GIM: Informed consent for return of incidental findings in genomic research

By Nicholson Price

In the second installment of our new collaboration with Genetics in Medicine, we are highlighting an article released last week discussing informed consent for the return of incidental findings in genomic research.

As whole-genome and whole-exome sequencing become increasingly common in medical research, the potential grows for identifying genetic findings that are unrelated to the main focus of the study (often called “incidental findings,” or “IFs”).  There is substantial debate about the duties associated with incidental findings, including whether researchers should or must search for them under ethical or legal frameworks, and whether and how to return the results to research participants.  One understudied aspect of the issue, though, is how informed consent should be obtained for the return of such findings, and this paper begins the task of addressing that question.

The research team (disclosure: I’m a co-author) conducted a web-based survey of U.S.-based genetic researchers focusing on human disease gene identification, receiving responses from 254, and conducted semi-structured interviews of 28 researchers and 20 research participants.  Views were solicited on which benefits and risks should be disclosed.

The resulting findings highlight the practical problems with the informed consent process.  A majority of researchers and participants alike supported the disclosure of every listed potential risk or benefit of IFs in the informed consent process (a supermajority for most).  Majorities also favored discussing issues including implications for family members,  the return of data from impaired or deceased participants, data from later studies of biobanked samples or archived data, and data security procedures.  But researchers and participants alike expressed concern about the potentially overwhelming complexity of informed consent procedures – and 70% of researchers thought a reasonable amount of time for this aspect of informed content should not exceed 30 minutes.  Given the tremendous amount of data that all agree should ideally be disclosed, this tension is potentially quite problematic, and suggests the need for more creative and efficient methods of informing participants in the informed consent process.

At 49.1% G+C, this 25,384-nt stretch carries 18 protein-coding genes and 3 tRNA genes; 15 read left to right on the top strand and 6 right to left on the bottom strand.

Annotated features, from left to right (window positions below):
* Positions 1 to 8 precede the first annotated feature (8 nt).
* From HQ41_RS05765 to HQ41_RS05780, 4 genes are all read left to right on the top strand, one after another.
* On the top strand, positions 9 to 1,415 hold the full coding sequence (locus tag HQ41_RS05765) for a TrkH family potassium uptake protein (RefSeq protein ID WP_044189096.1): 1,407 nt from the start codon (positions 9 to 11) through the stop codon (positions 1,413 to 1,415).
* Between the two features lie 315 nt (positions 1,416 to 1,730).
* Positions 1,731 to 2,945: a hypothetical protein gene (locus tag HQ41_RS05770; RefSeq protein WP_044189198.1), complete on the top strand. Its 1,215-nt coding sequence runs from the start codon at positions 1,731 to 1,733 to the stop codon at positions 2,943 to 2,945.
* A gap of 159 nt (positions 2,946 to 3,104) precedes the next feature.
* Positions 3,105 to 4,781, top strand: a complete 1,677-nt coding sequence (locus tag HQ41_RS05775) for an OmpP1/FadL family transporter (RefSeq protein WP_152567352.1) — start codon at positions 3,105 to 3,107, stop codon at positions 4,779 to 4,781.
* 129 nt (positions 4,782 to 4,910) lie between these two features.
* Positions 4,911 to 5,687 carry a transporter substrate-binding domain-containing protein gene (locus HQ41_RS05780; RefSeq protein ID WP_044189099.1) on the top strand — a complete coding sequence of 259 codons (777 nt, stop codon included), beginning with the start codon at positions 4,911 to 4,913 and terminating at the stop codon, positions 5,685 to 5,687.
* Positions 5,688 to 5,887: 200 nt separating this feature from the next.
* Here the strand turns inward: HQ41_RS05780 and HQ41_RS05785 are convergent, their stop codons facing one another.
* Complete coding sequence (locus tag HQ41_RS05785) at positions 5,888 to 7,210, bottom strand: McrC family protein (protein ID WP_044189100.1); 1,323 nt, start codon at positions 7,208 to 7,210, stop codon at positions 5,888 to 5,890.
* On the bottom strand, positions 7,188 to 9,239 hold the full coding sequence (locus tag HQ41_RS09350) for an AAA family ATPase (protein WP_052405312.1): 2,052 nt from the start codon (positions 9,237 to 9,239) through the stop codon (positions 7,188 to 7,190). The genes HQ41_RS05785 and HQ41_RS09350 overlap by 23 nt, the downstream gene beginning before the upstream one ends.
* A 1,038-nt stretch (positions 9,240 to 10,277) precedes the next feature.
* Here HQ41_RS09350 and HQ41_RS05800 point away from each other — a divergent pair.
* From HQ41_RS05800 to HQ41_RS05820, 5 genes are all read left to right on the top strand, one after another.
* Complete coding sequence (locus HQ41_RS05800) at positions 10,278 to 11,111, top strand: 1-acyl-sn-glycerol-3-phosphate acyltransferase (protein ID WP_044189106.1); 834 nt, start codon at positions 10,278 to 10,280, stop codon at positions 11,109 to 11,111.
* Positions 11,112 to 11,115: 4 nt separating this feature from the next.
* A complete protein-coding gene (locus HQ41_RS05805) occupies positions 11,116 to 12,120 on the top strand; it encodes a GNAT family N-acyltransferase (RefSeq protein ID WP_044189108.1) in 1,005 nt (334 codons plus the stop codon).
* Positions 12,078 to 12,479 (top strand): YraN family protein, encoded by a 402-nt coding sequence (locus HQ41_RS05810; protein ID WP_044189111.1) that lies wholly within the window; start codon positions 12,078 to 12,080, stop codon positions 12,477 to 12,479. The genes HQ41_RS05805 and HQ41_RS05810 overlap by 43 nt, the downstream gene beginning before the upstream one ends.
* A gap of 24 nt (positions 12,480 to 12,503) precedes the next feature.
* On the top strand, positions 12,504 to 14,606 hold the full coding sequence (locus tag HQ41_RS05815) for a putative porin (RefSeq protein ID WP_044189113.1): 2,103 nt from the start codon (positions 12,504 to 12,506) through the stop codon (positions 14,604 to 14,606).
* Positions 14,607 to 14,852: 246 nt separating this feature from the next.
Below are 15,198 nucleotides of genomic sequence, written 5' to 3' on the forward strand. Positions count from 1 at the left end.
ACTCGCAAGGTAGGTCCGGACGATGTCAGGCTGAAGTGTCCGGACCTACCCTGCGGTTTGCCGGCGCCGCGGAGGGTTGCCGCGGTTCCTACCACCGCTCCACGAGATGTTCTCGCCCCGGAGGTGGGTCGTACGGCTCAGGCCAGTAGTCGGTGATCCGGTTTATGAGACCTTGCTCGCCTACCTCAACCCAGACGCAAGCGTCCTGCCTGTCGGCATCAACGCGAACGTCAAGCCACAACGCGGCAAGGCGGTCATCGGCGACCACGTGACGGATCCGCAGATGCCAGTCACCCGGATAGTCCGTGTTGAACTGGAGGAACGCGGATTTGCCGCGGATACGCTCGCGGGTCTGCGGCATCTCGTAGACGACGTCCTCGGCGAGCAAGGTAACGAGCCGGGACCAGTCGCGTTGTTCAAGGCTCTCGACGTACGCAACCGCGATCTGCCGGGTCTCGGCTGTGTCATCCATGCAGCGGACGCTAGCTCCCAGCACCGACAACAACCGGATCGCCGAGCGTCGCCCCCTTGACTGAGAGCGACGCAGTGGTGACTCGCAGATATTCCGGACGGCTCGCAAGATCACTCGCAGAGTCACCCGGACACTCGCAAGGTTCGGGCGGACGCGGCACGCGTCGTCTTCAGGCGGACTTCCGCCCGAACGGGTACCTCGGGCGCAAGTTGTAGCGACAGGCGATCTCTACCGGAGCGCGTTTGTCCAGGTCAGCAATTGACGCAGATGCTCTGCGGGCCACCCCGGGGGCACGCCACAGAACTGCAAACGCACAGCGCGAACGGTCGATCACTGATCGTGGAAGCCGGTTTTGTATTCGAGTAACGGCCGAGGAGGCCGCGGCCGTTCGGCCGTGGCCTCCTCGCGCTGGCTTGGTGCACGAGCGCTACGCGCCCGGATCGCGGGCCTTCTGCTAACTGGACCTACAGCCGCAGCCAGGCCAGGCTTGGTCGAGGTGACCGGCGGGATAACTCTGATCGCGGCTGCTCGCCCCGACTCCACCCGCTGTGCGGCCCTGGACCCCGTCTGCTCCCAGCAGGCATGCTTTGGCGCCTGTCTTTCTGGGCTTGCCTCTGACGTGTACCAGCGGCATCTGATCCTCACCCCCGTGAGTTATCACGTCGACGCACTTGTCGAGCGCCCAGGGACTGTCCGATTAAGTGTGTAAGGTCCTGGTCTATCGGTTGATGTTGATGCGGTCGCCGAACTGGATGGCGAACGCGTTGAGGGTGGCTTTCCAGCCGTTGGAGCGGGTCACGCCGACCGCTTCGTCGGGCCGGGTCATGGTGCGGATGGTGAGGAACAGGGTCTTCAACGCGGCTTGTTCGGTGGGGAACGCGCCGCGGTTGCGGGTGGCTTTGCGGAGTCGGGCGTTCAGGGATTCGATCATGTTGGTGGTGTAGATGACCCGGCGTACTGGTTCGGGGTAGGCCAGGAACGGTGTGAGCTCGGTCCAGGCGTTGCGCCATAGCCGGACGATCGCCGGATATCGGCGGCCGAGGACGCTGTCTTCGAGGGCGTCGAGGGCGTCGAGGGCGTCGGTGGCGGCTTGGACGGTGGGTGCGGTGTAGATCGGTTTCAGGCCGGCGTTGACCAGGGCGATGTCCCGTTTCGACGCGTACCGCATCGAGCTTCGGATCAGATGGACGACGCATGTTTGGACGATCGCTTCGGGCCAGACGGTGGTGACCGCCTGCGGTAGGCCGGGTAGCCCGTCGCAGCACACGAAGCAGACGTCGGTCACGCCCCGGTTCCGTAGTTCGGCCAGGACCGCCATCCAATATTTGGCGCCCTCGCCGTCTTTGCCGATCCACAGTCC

There’s much more detail and discussion in the article itself, which once again is available here.

W. Nicholson Price

Nicholson Price is an Assistant Professor of Law at the University of Michigan Law School. Previously, he taught law at the University of New Hampshire. He holds a PhD in Biological Sciences and a JD, both from Columbia, and an AB from Harvard. He clerked for Judge Carlos T. Bea on the Ninth Circuit, and was then appointed as an Academic Fellow at the Petrie-Flom Center for Health Law Policy, Biotechnology, and Bioethics at Harvard. Nicholson teaches patents and health law and studies life science innovation, including big data and artificial intelligence in medicine. He recommends reading Bujold, Jemisin, and Older. His work has appeared in Nature, Science, Nature Biotechnology, the Michigan Law Review, and elsewhere. Nicholson is cofounder of Regulation and Innovation in the Biosciences, co-chair of the Junior IP Scholars Association, and a Core Partner at the University of Copenhagen’s Center for Advanced Studies in Biomedical Innovation Law.

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